Security executives desperate to fill cybersecurity openings face the worst IT skills shortage in memory with the workforce gap in the information security field expected to reach 1.5 million cybersecurity job openings by 2019.
The White House grew so concerned that it introduced the Cybersecurity National Action Plan earlier this year. The government’s investment to develop more cybersecurity workers will take time before it pays major dividends. Even then, businesses will likely be playing catch-up considering that the number of security breaches rose 38 percent last year and the average organization now sees over 200,000 pieces of security event data per day.
As discussed in the latest AT&T Cybersecurity Insights report, threat intelligence data indicates that more than 90 percent of attacks seen on AT&T networks are known threats or variants of known threats. The challenge is detecting the increasing volume of cyberattacks.
CSOs don’t have the luxury of waiting around. They need to find more immediate ways to compensate for the shortage of skilled cybersecurity personnel. Help may be over the horizon.
Over the summer, McKinsey put out a report noting that automation will "affect portions of almost all jobs to a greater or lesser degree, depending on the type of work they entail." The same might be said about cybersecurity.
According to the Paul Roberts, writing in the Christian Science Monitor, this is a field akin to picking needles of “important information out of a haystack of unimportant data.” Companies continue to struggle to adequately monitor the massive amounts of data being generated and the task of combing through all that data can prove daunting.
Security intelligence requires the real-time collection and analysis of massive amounts of information and it’s easy to miss clues. To take one example, a study by the Ponemon Institute, found that it took organizations an average of 256 days to detect advanced persistent threats already residing in their systems.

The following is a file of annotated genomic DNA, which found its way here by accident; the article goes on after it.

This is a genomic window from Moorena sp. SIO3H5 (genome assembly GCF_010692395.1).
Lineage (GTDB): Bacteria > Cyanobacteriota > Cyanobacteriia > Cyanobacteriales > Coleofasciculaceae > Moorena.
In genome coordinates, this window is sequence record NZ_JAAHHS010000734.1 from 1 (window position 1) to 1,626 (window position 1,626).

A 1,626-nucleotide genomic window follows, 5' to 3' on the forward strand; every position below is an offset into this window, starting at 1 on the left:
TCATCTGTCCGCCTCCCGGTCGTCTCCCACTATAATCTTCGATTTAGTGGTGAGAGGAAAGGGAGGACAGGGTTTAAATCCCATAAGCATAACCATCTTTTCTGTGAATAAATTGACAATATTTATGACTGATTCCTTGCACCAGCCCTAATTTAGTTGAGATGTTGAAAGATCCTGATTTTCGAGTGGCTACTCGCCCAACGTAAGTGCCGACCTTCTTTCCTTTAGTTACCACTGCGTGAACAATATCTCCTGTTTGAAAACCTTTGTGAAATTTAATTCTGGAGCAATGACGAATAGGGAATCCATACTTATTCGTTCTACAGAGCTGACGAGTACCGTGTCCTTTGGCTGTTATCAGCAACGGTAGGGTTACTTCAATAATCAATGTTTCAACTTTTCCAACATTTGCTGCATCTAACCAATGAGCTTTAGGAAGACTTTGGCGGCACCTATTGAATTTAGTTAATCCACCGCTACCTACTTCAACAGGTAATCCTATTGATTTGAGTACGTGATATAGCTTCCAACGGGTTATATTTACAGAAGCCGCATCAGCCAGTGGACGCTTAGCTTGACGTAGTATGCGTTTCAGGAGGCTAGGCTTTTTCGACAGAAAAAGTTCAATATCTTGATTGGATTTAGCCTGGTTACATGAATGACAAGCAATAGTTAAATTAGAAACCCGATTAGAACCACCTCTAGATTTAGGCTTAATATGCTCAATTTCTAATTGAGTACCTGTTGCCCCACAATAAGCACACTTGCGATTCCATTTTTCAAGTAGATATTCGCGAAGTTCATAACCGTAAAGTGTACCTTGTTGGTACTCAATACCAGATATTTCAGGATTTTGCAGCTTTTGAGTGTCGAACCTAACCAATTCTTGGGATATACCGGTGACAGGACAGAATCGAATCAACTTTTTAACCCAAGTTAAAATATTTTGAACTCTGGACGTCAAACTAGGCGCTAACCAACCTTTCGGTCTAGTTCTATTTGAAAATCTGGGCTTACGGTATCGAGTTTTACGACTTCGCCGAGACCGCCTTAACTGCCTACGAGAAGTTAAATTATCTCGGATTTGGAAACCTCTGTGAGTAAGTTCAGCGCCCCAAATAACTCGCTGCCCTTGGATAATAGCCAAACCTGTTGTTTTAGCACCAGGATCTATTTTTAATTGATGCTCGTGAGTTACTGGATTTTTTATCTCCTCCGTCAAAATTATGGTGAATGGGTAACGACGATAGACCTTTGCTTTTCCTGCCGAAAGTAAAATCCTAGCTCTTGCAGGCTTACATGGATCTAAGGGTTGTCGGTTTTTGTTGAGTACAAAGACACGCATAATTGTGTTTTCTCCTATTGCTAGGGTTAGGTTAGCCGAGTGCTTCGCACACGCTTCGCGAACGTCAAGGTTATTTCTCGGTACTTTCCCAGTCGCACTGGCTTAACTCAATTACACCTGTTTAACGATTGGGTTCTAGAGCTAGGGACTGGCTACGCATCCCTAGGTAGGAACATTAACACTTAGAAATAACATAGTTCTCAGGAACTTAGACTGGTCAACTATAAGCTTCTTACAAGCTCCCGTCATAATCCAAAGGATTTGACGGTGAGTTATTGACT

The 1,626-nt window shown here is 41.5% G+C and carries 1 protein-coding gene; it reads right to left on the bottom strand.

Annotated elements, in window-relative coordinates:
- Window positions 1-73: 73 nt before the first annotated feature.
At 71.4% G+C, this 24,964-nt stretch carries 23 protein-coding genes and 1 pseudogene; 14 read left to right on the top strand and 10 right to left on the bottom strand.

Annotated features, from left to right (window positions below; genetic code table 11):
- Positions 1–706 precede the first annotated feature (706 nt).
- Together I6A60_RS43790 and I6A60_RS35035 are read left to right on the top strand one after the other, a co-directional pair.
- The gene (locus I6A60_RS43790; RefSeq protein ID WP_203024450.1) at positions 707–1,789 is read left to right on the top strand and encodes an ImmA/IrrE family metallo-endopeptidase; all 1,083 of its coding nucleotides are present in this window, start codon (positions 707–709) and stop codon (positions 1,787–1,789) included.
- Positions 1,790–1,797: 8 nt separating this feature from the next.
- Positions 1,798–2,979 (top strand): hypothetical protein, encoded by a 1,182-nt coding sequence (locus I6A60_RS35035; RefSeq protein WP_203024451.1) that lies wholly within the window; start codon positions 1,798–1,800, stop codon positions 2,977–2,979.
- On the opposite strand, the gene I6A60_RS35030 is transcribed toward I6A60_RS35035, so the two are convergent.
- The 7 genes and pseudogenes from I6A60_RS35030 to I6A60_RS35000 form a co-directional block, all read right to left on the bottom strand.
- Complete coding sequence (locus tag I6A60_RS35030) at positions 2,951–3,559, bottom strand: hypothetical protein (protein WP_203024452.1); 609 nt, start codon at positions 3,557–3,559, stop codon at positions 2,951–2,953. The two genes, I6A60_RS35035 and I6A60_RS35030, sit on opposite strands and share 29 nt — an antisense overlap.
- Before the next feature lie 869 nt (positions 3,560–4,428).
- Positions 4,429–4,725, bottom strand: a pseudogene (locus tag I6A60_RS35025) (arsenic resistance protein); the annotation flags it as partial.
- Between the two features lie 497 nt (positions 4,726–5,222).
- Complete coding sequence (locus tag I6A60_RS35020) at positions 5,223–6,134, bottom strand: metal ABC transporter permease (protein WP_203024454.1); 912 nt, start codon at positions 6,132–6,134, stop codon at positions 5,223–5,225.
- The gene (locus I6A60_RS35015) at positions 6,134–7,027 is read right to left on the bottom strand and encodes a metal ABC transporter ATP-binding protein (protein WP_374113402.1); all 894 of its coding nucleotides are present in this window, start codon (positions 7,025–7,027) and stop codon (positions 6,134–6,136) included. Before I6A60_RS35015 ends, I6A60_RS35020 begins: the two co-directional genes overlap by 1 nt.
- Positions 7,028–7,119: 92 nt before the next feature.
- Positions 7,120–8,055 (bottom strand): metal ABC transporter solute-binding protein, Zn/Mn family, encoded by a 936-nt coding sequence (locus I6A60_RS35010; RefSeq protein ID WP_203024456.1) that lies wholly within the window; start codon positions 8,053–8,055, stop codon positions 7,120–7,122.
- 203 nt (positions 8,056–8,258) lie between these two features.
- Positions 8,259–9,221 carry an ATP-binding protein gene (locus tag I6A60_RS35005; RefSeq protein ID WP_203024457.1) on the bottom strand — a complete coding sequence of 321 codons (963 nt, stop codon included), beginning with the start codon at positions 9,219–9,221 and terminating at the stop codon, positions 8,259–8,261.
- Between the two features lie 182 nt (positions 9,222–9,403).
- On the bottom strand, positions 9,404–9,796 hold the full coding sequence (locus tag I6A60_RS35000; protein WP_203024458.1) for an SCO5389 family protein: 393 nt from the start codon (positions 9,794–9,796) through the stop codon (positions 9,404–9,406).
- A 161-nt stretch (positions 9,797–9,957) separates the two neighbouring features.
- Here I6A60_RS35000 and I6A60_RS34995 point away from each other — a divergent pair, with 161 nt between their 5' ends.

But technology is about to step into the breach. Advances in the related domains of artificial intelligence, data mining, machine learning and cognitive computing are feeding new optimism about the battle against cybercrime.
Earlier this spring, computer scientists demonstrated how adaptive cybersecurity technologies can filter through millions of log lines each day to flag only the suspicious items. Over the course of a recent three-month-long test, an MIT system logged data from an unnamed e-commerce platform and successfully detected 85 percent of the threats without even needing human assistance. Further, it reduced the number of false positives by a factor of five. That’s no small achievement considering that companies spend more than $1 million a year wasting their efforts on inaccurate or erroneous threat intelligence.
These are just the early days of a nascent trend and more companies will enter the market with commercial solutions combining big data technology with advanced cybersecurity. None of this will eliminate the need for human experts. But computer science has reached the point where it can endow machines with analytical insights that go far beyond the basic biological abilities of humans. It may not be the answer to the chronic IT labor shortage crisis, but it will surely help make a needed dent in the problem.
Charles Cooper has covered technology and business for the past three decades. All opinions expressed are his own. AT&T has sponsored this blog post.